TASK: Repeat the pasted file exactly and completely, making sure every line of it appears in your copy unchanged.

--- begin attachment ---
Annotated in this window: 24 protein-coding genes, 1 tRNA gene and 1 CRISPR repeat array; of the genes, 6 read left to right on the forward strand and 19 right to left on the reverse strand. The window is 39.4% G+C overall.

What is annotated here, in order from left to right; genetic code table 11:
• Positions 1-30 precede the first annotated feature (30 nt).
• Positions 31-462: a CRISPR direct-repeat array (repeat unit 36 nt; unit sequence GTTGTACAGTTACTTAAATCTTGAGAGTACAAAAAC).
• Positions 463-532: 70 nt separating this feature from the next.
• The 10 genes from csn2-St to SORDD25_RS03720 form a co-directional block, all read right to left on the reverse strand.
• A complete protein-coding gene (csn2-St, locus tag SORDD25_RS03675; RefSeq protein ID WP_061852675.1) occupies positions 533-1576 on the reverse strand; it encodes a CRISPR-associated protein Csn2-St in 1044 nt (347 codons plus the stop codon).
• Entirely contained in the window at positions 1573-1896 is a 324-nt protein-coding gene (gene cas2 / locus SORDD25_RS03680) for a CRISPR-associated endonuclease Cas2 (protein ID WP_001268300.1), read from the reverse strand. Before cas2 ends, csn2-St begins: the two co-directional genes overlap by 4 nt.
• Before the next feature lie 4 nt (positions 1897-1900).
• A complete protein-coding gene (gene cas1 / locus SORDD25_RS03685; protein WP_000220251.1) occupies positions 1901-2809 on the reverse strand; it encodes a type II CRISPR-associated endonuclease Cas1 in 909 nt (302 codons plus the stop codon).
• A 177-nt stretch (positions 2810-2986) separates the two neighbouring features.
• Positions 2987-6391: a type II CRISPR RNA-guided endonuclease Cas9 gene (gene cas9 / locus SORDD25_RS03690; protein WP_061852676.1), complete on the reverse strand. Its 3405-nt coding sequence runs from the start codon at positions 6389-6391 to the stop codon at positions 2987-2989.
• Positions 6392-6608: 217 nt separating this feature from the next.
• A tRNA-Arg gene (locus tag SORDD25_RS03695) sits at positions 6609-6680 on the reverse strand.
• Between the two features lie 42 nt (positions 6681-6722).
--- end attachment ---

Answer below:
Annotated in this window: 24 protein-coding genes, 1 tRNA gene and 1 CRISPR repeat array; of the genes, 6 read left to right on the forward strand and 19 right to left on the reverse strand. The window is 39.4% G+C overall.

What is annotated here, in order from left to right; genetic code table 11:
• Positions 1-30 precede the first annotated feature (30 nt).
• Positions 31-462: a CRISPR direct-repeat array (repeat unit 36 nt; unit sequence GTTGTACAGTTACTTAAATCTTGAGAGTACAAAAAC).
• Positions 463-532: 70 nt separating this feature from the next.
• The 10 genes from csn2-St to SORDD25_RS03720 form a co-directional block, all read right to left on the reverse strand.
• A complete protein-coding gene (csn2-St, locus tag SORDD25_RS03675; RefSeq protein ID WP_061852675.1) occupies positions 533-1576 on the reverse strand; it encodes a CRISPR-associated protein Csn2-St in 1044 nt (347 codons plus the stop codon).
• Entirely contained in the window at positions 1573-1896 is a 324-nt protein-coding gene (gene cas2 / locus SORDD25_RS03680) for a CRISPR-associated endonuclease Cas2 (protein ID WP_001268300.1), read from the reverse strand. Before cas2 ends, csn2-St begins: the two co-directional genes overlap by 4 nt.
• Before the next feature lie 4 nt (positions 1897-1900).
• A complete protein-coding gene (gene cas1 / locus SORDD25_RS03685; protein WP_000220251.1) occupies positions 1901-2809 on the reverse strand; it encodes a type II CRISPR-associated endonuclease Cas1 in 909 nt (302 codons plus the stop codon).
• A 177-nt stretch (positions 2810-2986) separates the two neighbouring features.
• Positions 2987-6391: a type II CRISPR RNA-guided endonuclease Cas9 gene (gene cas9 / locus SORDD25_RS03690; protein WP_061852676.1), complete on the reverse strand. Its 3405-nt coding sequence runs from the start codon at positions 6389-6391 to the stop codon at positions 2987-2989.
• Positions 6392-6608: 217 nt separating this feature from the next.
• A tRNA-Arg gene (locus tag SORDD25_RS03695) sits at positions 6609-6680 on the reverse strand.
• Between the two features lie 42 nt (positions 6681-6722).